way of an exploding firecracker thrown into the
visitors' dugout at Fenway.
The rivalry consists of signs: ‘I LOVE
NEW YORK, TOO, IT IS THE YANKEES I HATE,' or 'BOSTON
CHOKES. BOSTON SUCKS. BOSTON DOES IT IN STYLE. ‘
Baseball’s Greatest Rivalry – the
Boston Red Sox vs. the New York Yankees just kept on
going at fever pitch as through the 1949 season. On
June 28th after missing the first 69 games of the season
because of an ailing heel‚ Joe DiMaggio finally returned
to the Yankee lineup. His single and home run helped the
Bombers beat the Red Sox 6-4 in a night game at Fenway
before 36‚228‚ the largest night crowd in Fenway history
to that point.
The next day the Yankees came
back from seven runs down. DiMag torqued the charge with
a 3-run homer in the 5th and another home run in the 8th
"You can hate the Yankees," one sign
read, "but you've got to love Joe DiMaggio!"
In the final game of the series, after
seven innings before another SRO crowd, the Yankees were
in front,3-2. Then the great Joe DiMaggio put the game
and the series away for the Yankees with a three-run
smash off the light tower giving his team a 6-3 win and
a sweep of the.
In 1967, the Sox finished 20 games
ahead of the 9th-place Yankees. Boston was going into
the World Series. People started tearing apart the
scoreboard, ripping the sod off of the field, just
trashing the place.
DICK BRESCIANI: (Sox historian) 1985.
We're opening the season against the Yankees. Terrible
weather. Teams were going to work out the best they
could. Joe Mooney, head groundskeeper, had covered the
mound. Ron Guidry wanted to throw off it and removed the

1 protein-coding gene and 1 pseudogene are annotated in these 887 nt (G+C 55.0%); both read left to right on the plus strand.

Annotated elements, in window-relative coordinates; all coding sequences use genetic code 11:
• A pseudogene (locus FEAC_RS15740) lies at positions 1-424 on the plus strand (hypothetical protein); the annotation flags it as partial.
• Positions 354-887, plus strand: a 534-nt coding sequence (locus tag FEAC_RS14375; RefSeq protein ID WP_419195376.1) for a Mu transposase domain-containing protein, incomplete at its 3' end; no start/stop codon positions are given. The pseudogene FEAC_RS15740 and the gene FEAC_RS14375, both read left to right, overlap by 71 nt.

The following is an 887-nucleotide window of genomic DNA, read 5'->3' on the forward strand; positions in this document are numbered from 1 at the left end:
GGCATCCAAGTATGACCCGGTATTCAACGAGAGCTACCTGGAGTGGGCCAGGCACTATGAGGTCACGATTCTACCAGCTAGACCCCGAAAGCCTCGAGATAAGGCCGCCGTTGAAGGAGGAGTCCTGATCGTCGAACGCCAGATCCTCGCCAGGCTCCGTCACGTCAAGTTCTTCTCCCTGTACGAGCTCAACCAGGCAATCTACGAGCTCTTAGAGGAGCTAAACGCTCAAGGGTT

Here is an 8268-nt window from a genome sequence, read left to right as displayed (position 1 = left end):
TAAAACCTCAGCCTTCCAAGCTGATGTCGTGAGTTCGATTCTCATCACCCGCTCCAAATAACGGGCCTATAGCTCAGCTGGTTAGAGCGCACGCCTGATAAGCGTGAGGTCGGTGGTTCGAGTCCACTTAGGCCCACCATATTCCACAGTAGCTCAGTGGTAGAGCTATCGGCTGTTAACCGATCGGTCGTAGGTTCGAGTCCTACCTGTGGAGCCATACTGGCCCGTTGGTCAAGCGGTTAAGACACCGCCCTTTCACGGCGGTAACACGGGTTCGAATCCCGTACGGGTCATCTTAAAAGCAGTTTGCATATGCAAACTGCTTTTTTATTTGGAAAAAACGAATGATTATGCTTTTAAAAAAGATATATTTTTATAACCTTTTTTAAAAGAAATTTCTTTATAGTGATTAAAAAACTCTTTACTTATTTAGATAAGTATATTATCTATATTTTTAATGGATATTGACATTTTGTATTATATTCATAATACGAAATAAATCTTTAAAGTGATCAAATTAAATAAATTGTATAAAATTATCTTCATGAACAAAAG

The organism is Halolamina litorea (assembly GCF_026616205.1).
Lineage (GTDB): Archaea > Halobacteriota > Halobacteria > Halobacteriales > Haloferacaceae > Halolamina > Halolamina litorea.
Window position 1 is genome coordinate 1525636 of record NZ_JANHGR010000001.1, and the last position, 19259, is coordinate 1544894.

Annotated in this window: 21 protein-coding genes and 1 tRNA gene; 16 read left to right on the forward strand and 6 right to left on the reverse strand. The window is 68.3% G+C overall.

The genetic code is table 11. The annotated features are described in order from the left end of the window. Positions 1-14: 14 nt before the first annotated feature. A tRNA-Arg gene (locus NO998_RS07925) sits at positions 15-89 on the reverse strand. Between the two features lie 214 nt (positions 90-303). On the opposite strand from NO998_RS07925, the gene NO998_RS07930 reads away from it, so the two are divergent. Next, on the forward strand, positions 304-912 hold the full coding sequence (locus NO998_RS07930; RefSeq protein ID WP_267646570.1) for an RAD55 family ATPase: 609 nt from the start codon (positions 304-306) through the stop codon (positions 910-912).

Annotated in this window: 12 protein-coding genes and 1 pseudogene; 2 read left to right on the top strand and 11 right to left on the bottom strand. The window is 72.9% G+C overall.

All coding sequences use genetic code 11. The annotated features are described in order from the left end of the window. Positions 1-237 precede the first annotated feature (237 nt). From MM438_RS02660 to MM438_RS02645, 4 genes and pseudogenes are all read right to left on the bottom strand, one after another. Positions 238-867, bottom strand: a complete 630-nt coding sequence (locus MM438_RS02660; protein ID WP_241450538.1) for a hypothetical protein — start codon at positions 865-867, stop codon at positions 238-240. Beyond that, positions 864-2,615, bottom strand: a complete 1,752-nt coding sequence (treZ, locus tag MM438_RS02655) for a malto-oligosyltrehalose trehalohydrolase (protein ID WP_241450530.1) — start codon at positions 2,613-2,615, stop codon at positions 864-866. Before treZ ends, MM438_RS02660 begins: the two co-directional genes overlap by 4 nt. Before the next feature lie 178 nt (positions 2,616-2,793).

tarp. A bellowing voice screamed: “Get the hell off my
"I’m a Yankee pitcher," Guidry said.
“I don’t care who the hell you are.”
Joe had a hose and he was spraying water. “If you don’t
get off there, you’re going to get the full force," he
said. Guidry left.
DAN SHAUGHNESSY: (top shelf baseball
columnist) 2004 in my view is still the greatest sports
story ever told. The idea that you would have the Red
Sox win their first World Series in 86 years, to do it
at the expense of the Yankees and to do it in something
that hadn’t been done in 140 years in a seven-game
series in baseball. The World Series was clearly
In Boston, they scream: "Yankees suck!
Yankees suck! " And even when the Yankees are not
playing in Boston you can hear those words at Fenway
during a Tampa Bay, Mets or a Baltimore game.
In New York, they still sometimes chant: "1918! 1918!"
Item: In 1925, the Yanks sought to
trade a first baseman even up to the Red Sox for Phil
Todt. Boston passed on the trade. The first baseman Lou
Gehrig became one of the great players of all time. Todt
batted .258 lifetime with 57 home runs.
Item: During a time of Yankee glory
from 1919-1945, the Red Sox never placed first in the
eight-team American League, finishing an average of
thirty games behind in the standings. They came in last
nine times, and had five 100-plus-loss seasons.
I could go on and on, have even
written a book on the subject of the great rivalry with
my son Fred: ttp://www.dartmouth.edu/~frommer/REDSOXvYANKEES.htm
You pays your money and takes your
choice –Yankees, Red Sox, neither. Just enjoy the
rivalry. There’s always something new to it.
It sure would.